About this Project

Have you ever gotten your MVC application's routes working exactly the way you want -- only to add a new pattern in your Global.asax that screws everything up? This used to happen to me all the time; often without realizing it until well after the fact. Out of that frustration, MVC Route/URL Generation Unit Tester was born.

MVC Route/URL Generation Unit Tester provides convenient, easy to use methods that let you unit test the route table in your ASP.NET MVC application. Unlike many libraries, this lets you test routes both ways -- both incoming and outgoing. You can specify an incoming request and make one of several assertions about the outcome; such that the request matches a given route, matches no routes, or that it is ignored by the routing system. You can also specify route data and assert that a given URL will be generated by your application.

MVC Route/URL Generation Unit Tester works with any unit testing library you choose, such as MSTest, NUnit, xUnit, MbUnit, and others.

Important Changes

Be sure to check frequently for new feature updates while the library remains in beta. Any significant updates will be noted on the Change Log page. You can also follow me @leedumond on Twitter for any important change notifications.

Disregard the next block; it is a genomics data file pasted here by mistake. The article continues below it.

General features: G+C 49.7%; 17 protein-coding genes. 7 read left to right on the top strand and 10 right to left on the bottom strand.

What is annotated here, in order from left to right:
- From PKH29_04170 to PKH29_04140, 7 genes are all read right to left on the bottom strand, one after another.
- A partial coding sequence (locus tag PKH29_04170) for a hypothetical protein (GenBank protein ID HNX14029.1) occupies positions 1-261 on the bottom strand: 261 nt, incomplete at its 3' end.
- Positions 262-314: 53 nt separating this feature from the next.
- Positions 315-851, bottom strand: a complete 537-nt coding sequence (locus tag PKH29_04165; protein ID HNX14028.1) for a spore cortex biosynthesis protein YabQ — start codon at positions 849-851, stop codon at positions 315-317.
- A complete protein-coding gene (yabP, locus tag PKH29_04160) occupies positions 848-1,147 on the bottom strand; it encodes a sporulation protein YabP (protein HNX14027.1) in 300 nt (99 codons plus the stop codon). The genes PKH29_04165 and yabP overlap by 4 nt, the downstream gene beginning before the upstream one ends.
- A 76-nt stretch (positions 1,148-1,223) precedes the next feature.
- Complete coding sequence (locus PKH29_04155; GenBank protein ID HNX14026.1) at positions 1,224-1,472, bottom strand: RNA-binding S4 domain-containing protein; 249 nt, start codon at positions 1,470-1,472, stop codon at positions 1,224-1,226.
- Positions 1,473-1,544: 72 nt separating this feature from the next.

Step 1: Install the Library via Nuget

From within your unit test project, PM> Install-Package MvcRouteUnitTester or via the Nuget management tools in Visual Studio.

Step 2: Test Your Incoming Routes

Here, you will set up a test for your incoming routes.

using MvcRouteUnitTester;

[TestClass]
public class RouteTests
{
   [TestMethod]
   public void TestIncomingRoutes()
   {
      // Arrange
      var tester = new RouteTester<MvcApplication>();

      // Assert
      tester.WithIncomingRequest("/").ShouldMatchRoute("Home", "Index");
      tester.WithIncomingRequest("/Foo").ShouldMatchRoute("Foo", "Index");
      tester.WithIncomingRequest("/Foo/Index").ShouldMatchRoute("Foo", "Index");
      tester.WithIncomingRequest("/Foo/Bar").ShouldMatchRoute("Foo", "Bar");
      tester.WithIncomingRequest("/Foo/Bar/5").ShouldMatchRoute("Foo", "Bar", new { id = 5 });

      tester.WithIncomingRequest("/Foo/Bar/5/Baz").ShouldMatchNoRoute();

      tester.WithIncomingRequest("/handler.axd/pathInfo").ShouldBeIgnored();
   }
}
First, you arrange the test by instantiating a new RouteTester that you can use to test your routes. You do that by invoking the generic constructor and passing in the name of your HttpApplication class in Global.asax (when you create a new application, this class is named MvcApplication by default).